We need more directors willing to take risks with films like Get Out.
"Casablanca" was only 25 years old when I started as a movie critic, but I thought of it as an old movie. "The Godfather," which is behind most of the inspiration for "Shark Tale," is 32 years old, and "Jaws," its other inspiration, is 29 years old. Time slips into the future, and movies still fresh in our hearts are considered by younger audiences to be ancient classics.
Since the target audience for "Shark Tale" is presumably kids and younger teenagers, how many of them have seen the R-rated "Godfather" and will get all the inside jokes? Not a few, I suppose, and some of its characters and dialogue have passed into common knowledge. But it's strange that a kid-oriented film would be based on parody of a 1972 gangster movie for adults. Strange, too, that the movie's values also seem to come from "The Godfather," a study in situational ethics that preferred good gangsters with old-fashioned values (the Corleone family) to bad gangsters who sold drugs. Sure, it would be better for your kids to grow up to be more like Don Vito than Scarface, but what a choice.
The movie is the latest production of DreamWorks Animation, co-directed by Vicky Jenson ("Shrek"), Bibo Bergeron ("The Road To El Dorado") and Rob Letterman. It takes place on an underwater reef where sharks are the local gangsters, and run things from their headquarters on the hulk of the Titanic. Coral formations, undersea debris and vegetation combine to create an aquatic Times Square, and, as in "Shrek 2," real retailers have their Toon equivalents.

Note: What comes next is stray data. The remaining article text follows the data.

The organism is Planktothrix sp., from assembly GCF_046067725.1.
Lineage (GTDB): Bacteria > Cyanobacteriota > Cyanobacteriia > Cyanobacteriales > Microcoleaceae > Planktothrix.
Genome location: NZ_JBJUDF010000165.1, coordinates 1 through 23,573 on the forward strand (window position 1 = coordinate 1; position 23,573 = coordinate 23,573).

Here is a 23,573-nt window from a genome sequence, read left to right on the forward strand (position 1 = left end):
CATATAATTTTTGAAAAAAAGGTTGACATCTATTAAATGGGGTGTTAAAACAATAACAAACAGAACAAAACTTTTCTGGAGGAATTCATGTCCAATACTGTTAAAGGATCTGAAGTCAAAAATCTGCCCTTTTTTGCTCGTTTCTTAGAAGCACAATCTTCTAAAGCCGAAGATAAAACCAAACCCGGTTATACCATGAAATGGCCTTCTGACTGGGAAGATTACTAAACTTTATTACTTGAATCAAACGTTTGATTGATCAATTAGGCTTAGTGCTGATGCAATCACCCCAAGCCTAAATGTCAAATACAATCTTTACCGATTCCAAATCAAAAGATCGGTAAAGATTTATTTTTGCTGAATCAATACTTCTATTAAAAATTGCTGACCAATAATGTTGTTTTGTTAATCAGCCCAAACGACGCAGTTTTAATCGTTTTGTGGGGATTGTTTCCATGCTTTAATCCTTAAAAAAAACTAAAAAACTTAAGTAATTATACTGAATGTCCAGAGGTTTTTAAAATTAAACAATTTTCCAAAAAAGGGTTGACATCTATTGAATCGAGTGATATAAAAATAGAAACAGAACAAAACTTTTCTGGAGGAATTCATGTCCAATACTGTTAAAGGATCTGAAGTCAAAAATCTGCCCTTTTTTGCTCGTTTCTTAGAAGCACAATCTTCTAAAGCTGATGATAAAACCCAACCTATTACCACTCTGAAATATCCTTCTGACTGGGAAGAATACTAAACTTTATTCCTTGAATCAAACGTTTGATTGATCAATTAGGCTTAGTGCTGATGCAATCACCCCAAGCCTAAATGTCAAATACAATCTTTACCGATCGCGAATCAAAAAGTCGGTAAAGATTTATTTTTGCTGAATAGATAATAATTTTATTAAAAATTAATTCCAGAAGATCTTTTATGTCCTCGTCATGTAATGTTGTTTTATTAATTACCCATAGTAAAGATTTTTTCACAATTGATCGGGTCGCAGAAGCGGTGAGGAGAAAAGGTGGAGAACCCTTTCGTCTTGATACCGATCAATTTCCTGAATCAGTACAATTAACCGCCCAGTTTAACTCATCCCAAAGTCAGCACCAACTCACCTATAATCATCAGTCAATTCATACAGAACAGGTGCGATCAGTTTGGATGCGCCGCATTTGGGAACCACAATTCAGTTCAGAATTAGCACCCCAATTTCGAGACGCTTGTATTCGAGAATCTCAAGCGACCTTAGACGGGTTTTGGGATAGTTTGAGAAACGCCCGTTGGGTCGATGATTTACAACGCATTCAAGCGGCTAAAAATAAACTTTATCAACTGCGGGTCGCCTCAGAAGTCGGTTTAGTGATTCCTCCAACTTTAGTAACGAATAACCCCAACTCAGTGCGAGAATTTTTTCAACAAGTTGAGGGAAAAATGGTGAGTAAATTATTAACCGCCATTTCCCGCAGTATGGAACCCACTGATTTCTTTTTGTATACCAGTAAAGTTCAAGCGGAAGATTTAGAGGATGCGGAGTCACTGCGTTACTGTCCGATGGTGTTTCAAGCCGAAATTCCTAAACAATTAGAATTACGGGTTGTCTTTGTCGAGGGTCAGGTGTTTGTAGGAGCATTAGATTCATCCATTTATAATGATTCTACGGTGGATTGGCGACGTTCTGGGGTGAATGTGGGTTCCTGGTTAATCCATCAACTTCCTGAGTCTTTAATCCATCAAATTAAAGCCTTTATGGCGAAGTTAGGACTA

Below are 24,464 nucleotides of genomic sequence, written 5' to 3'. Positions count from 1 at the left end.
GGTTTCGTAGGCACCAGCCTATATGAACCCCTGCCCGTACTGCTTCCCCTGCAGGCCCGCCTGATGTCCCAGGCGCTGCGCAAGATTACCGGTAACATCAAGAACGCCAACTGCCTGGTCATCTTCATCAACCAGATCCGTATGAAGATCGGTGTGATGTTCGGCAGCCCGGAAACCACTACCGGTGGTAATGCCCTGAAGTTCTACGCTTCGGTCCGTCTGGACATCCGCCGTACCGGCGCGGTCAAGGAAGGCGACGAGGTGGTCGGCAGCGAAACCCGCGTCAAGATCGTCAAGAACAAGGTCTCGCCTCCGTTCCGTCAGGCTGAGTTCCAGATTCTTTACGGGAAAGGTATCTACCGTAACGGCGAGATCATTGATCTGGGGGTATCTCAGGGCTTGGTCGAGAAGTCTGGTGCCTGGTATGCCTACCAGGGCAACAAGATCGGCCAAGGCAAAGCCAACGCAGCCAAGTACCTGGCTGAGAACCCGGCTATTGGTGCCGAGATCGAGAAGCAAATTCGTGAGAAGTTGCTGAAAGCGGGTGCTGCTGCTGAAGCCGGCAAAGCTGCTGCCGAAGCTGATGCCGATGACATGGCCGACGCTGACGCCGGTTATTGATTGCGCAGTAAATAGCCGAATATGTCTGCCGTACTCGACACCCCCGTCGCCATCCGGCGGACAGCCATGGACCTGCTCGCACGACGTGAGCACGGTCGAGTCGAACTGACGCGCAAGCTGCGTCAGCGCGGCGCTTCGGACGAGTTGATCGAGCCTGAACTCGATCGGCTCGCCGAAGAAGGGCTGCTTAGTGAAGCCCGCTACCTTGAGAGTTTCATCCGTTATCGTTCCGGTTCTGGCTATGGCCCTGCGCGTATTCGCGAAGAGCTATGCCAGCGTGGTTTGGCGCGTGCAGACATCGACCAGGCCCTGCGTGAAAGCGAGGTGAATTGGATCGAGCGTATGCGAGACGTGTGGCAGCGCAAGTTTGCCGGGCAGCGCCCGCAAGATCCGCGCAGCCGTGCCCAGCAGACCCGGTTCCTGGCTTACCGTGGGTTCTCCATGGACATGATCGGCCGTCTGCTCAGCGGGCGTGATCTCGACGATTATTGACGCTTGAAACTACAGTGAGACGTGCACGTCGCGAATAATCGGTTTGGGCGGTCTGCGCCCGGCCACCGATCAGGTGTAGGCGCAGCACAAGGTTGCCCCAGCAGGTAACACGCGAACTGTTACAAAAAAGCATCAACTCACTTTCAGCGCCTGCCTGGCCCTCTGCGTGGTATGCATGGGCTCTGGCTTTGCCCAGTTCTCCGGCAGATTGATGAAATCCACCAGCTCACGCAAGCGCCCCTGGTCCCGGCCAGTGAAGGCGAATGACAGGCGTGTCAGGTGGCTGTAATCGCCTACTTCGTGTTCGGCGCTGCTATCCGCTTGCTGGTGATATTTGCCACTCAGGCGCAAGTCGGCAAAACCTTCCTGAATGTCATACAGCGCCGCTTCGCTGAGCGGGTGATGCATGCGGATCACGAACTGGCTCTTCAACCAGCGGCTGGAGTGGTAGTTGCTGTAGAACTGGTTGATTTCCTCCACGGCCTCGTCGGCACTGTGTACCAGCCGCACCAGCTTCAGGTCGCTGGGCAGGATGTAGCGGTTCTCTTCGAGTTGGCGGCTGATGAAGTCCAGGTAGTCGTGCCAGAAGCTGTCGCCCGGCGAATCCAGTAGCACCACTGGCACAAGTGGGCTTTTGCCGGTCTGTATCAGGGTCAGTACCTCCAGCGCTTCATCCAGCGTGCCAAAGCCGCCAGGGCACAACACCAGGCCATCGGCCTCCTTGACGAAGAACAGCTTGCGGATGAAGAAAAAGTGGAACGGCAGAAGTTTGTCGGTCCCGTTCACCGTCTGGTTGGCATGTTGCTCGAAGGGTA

The movie doesn't follow the plot of "The Godfather" so much as recycle its characters, and the "Jaws" inspiration gets an early smile when the famous theme music, scary for people, is as inspiring to sharks as the national anthem. The story's hero is Oscar (voice by Will Smith), who works down at the Whale Wash. It's a mob front, run by Sykes (voice by Martin Scorsese), a puffer fish who has extraordinary eyebrows, for a fish. Oscar is deep in debt to Sykes, who assigns a couple of Rastafarian enforcers (Ziggy Marley and Doug E. Doug) to take him on a trip and teach him a lesson he'll never forget.